The Militarization of Everything: A Reading List
Obama had a dismal record of expanding the US drone program and killing civilians in the name of US security. His expansion of executive power to authorize drone attacks around the world has set a dangerous precedent for Trump to continue the US policy of war from above, in which innocent civilians are seen as collateral damage. The defense budget of the US ($622 billion spent on the military in 2016) accounts for almost 40 percent of the global total.
From Trump’s further militarization of our borders, trying to build a wall between the US and Mexico, banning people from seven predominantly Muslim countries from entering the US, and increasing funding to militarize local police departments, now more than ever the administration’s embrace of military tactics at home and abroad must be resisted.
Start by learning about the history of US imperialism and militarization with 40% off all books on the Militarization of Everything Reading List, with bundled ebooks where available and free shipping worldwide.
The sale ends Sunday, February 12 at midnight UTC.
RELEASED IN JANUARY
Governing from the Skies: A Global History of Aerial Bombing
by Thomas Hippler
Translated by David Fernbach
In this short and fascinating history of aerial warfare, Thomas Hippler brings together all the major themes of the past century: nationalism, democracy, totalitarianism, colonialism, globalization, the welfare state and its decline, and the rise of neoliberalism. Air power is the defining characteristic of modern warfare; as Hippler demonstrates, it is also ingrained in the nature of modern politics.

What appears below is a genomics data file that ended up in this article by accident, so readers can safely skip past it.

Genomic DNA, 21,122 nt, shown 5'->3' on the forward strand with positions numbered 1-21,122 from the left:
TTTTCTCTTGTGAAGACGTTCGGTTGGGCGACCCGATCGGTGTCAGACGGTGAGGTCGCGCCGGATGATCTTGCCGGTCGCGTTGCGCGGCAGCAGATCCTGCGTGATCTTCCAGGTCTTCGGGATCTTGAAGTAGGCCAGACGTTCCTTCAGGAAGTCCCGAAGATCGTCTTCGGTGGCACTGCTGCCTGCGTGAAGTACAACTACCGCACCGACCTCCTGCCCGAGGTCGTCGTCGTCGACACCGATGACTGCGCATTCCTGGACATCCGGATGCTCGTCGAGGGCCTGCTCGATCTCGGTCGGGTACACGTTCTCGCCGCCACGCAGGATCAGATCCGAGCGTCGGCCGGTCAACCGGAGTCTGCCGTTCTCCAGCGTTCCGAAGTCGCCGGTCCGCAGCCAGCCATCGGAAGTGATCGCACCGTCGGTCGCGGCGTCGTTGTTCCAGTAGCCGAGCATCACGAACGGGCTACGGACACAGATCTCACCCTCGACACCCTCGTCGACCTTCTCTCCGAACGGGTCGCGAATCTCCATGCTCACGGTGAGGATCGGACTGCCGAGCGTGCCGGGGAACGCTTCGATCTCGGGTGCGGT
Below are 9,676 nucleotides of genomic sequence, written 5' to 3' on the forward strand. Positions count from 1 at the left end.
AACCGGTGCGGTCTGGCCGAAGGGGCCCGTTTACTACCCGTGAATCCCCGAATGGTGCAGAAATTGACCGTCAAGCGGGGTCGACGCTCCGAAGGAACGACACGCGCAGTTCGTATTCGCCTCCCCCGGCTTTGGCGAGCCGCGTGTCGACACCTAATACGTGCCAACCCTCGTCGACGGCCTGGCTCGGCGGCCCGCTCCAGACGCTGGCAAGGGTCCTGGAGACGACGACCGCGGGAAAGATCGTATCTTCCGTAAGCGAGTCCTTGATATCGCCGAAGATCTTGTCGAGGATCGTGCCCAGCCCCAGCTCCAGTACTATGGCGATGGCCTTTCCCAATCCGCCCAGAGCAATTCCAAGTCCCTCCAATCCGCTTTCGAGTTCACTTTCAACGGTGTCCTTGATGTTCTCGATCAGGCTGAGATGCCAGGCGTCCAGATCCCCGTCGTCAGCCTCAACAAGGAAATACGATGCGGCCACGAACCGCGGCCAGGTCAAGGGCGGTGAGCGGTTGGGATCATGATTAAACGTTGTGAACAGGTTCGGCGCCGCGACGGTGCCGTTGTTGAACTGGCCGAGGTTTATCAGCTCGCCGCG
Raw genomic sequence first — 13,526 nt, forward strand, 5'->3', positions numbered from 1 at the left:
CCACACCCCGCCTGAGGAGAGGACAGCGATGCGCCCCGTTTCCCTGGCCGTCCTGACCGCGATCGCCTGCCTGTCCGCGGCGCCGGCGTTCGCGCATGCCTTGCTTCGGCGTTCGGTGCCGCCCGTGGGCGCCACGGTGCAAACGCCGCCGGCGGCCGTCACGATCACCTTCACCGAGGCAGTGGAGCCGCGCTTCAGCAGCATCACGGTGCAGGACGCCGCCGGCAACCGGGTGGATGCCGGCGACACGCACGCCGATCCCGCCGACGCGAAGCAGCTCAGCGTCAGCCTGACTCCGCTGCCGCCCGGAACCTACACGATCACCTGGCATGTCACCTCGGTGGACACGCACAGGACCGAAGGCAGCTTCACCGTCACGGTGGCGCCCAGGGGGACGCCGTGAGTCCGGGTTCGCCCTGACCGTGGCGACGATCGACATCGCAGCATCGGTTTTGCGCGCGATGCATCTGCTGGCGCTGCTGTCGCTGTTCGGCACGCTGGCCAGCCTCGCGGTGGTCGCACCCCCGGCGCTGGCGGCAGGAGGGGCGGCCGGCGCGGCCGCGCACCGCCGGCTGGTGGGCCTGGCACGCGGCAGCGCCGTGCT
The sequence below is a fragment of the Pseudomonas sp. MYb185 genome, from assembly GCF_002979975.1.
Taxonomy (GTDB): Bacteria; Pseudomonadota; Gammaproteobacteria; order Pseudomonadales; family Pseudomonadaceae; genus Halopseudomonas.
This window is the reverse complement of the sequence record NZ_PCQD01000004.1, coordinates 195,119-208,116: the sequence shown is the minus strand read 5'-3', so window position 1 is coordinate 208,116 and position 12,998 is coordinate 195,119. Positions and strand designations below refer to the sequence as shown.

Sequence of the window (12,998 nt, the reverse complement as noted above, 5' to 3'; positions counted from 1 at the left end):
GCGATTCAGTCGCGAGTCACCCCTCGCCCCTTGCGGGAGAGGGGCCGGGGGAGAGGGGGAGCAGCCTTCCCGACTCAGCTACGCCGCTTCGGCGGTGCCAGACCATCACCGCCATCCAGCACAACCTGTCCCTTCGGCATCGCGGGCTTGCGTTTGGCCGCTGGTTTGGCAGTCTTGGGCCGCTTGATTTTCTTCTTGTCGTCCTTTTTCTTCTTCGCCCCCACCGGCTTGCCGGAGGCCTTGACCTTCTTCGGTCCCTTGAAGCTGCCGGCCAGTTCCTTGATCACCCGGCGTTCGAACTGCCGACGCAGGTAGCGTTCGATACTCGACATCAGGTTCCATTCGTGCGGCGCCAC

“Hippler develops a political philosophy of war around this topical question: how can one understand ‘the extension of colonial practices to the world population as a whole’?” – Le Monde
Drone Warfare: Killing by Remote Control
by Medea Benjamin
Foreword by Barbara Ehrenreich
Drone Warfare is the first comprehensive analysis of one of the fastest growing—and most secretive—fronts in global conflict: the rise of robot warfare. In 2000, the Pentagon had fewer than fifty aerial drones; ten years later, it had a fleet of nearly 7,500, and the US Air Force now trains more drone “pilots” than bomber and fighter pilots combined. In vivid, readable style, this book looks at what activists, lawyers, and scientists across the globe are doing to ground these weapons. CODEPINK and Global Exchange cofounder Medea Benjamin argues that the assassinations we are carrying out from the air will come back to haunt us when others start doing the same thing—to us.
“Thoroughly researched, hard-hitting … so very timely, and so very much needed.”—Tikkun
Cities Under Siege: The New Military Urbanism
by Stephen Graham
Cities are the new battleground of our increasingly urban world. From the slums of the global South to the wealthy financial centers of the West, Cities Under Siege traces the spread of political violence through the sites, spaces, infrastructure and symbols of the world’s rapidly expanding metropolitan areas. Drawing on a wealth of original research, Stephen Graham shows how Western militaries and security forces now perceive all urban terrain as a conflict zone. He looks at the militarization and surveillance of international borders, the use of ‘security’ concerns to suppress democratic dissent, and the enacting of legislation to suspend civilian law.
“Superb ... Graham builds on the writings of Mike Davis and Naomi Klein who have attempted to expose the hidden corporate and military structures behind everyday life.” – Financial Times
Buda’s Wagon: A Brief History of the Car Bomb
by Mike Davis